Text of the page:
Increasing Access to Health Care in Rural America

Increasing Access to Health Care in Rural America

After using an “all hands on deck approach,” the White House Rural Council was able to produce a package of new job initiatives that were announced at the White House Rural Economic Forum. The Council’s recommendations, which leverage existing programs and funding, include making HHS loans available to help more than 1,300 Critical Access Hospitals recruit additional staff, and helping rural hospitals purchase software and hardware to implement health IT. The specifics are below:

Increasing Rural Access to Health Care Workers and Technology

Increasing Physician Recruitment at Critical Access Hospitals: HHS will issue guidance to expand eligibility for the National Health Service Corps loan repayment program so that Critical Access Hospitals (those with 25 beds or fewer) can use these loans to recruit new physicians. This program will help more than 1,300 CAHs across the country recruit needed staff. The addition of one primary care physician in a rural community generates approximately $1.5 million in annual revenue and creates 23 jobs annually. The average CAH creates 107 jobs and generates $4.8 million in payroll annually.

Expanding Health Information Technology (IT) in Rural America: USDA and HHS will sign an agreement linking rural hospitals and clinicians to existing capital loan programs that enable them to purchase software and hardware needed to implement health information technology (HIT). Under current conditions, rural health care providers face challenges in harnessing the benefits of HIT due to limited access to capital and workforce challenges. Rural hospitals tend to have lower financial operating margins and limited capital to make the investments needed to purchase hardware, software and other equipment.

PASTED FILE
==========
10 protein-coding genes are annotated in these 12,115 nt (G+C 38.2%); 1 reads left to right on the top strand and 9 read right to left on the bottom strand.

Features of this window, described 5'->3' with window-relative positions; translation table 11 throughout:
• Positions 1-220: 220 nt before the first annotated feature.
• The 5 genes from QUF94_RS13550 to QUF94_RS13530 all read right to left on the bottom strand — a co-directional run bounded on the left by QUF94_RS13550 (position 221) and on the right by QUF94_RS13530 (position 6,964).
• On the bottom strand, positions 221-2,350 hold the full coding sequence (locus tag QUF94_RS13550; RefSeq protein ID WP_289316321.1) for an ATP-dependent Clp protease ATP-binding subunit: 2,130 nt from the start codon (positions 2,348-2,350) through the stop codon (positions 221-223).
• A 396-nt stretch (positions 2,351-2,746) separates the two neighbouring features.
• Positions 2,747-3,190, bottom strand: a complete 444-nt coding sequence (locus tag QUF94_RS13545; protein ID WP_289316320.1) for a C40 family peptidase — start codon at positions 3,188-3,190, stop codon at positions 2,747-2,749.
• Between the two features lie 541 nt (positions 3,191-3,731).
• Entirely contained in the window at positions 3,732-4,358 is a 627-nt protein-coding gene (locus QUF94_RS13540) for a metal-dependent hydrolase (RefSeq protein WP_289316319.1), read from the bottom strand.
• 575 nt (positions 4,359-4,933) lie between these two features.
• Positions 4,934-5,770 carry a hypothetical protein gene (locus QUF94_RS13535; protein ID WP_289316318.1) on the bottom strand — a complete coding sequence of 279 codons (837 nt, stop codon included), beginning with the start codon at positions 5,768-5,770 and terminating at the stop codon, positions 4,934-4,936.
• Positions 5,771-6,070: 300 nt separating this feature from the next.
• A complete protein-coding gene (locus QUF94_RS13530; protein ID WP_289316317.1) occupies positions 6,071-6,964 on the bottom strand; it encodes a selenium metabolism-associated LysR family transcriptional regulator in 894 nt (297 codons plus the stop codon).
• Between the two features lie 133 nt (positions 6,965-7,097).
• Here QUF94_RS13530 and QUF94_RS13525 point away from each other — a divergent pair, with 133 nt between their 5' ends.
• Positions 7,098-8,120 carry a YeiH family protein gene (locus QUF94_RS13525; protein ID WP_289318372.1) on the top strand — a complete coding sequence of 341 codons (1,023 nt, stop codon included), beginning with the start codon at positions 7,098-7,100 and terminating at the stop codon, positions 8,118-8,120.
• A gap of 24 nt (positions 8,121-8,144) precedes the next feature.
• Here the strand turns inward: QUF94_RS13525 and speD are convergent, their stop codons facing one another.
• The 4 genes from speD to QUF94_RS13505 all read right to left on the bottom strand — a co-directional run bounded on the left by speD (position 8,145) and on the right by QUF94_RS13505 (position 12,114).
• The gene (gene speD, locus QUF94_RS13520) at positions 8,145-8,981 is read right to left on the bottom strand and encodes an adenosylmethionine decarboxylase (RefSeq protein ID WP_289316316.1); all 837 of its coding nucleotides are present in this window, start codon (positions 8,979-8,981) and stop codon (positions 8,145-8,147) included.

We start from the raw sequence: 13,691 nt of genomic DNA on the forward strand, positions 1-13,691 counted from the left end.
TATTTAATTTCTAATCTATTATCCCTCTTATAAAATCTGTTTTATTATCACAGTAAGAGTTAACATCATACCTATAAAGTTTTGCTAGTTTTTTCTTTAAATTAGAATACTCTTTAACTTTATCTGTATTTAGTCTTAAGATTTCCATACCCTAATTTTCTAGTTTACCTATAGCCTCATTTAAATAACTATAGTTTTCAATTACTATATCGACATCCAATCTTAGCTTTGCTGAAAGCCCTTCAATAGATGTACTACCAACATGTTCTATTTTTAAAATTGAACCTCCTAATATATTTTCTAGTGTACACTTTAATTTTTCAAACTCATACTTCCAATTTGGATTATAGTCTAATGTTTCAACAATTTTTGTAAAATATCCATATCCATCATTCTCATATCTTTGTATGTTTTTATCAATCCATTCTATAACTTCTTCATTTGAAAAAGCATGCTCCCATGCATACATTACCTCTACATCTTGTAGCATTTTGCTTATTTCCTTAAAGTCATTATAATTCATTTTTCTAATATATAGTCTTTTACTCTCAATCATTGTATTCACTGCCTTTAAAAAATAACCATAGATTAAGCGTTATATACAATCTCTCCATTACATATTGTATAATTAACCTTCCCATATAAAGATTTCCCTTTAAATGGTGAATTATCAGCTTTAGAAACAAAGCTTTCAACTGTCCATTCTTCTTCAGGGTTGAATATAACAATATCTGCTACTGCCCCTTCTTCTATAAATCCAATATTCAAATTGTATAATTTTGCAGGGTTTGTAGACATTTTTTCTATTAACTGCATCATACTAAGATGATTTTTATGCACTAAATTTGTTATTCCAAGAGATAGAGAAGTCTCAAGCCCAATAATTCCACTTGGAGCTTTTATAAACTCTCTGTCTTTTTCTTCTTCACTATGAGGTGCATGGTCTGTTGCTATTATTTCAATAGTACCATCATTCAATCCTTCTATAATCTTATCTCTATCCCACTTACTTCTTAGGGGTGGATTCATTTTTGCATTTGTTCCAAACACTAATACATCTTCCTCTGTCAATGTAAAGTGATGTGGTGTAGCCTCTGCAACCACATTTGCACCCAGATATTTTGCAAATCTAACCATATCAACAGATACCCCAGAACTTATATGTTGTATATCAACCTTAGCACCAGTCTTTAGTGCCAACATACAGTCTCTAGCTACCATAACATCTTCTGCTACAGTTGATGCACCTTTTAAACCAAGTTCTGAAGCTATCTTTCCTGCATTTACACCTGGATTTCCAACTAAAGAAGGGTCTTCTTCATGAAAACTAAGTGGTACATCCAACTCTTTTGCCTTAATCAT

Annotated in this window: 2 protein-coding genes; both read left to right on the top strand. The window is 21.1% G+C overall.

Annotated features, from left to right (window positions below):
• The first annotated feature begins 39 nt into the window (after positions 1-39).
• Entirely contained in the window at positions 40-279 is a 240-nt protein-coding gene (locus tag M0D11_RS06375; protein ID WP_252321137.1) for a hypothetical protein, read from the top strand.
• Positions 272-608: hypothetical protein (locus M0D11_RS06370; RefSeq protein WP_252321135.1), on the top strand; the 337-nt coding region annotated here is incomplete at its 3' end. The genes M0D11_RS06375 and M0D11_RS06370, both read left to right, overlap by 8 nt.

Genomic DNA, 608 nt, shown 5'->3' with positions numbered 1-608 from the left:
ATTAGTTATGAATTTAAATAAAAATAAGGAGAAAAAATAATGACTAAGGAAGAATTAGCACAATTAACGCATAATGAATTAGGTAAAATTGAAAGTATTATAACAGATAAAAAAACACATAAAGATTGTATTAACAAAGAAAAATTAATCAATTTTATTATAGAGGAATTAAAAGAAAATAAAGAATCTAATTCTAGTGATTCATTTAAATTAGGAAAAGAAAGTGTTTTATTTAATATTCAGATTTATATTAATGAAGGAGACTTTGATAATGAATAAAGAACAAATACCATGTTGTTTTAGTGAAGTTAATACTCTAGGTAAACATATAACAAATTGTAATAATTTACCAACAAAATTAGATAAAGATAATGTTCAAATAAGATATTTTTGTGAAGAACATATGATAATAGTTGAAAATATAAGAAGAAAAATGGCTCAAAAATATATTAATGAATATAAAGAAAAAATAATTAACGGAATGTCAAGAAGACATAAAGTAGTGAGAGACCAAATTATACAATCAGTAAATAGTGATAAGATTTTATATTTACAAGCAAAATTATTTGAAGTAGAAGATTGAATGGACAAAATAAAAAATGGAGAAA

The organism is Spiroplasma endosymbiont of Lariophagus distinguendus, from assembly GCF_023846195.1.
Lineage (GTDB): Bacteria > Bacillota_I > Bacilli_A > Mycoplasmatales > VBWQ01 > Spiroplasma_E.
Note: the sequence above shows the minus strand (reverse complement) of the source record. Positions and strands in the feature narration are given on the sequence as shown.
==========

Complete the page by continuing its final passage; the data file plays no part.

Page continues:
The health status of rural residents are intertwined with geography, economy, individual habits and genetics as well as access to care. The result of the dynamic interplay between these factors is a population that tends to experience a higher rate of: accidents, suicides, people with low income, public health insurance eligibility and uninsured than their metropolitan counter-parts.

Policy solutions for rural health have taken many forms including: loan repayment programs (Federal and State); construction of schools, hospitals and clinics; National Health Service Corps; J1 visas (non-US trained physicians); and telemedicine. While each of the policy solutions have its merits and effected rural health disparities to varying degrees, the basic mismatch of providers to residents still exist and create a very real access to care problem.

Hopefully this latest package combined with those provided by ACA will increase access to health care in rural areas.

Helpful Rural Health Terms to Know

Rural Health Clinics (RHCs): Clinics in official “rural designated” areas that provide a “safety net” for health care delivery. There are approximately 3,800 Rural Health Clinics nationwide that provide access to primary care services in rural areas[i].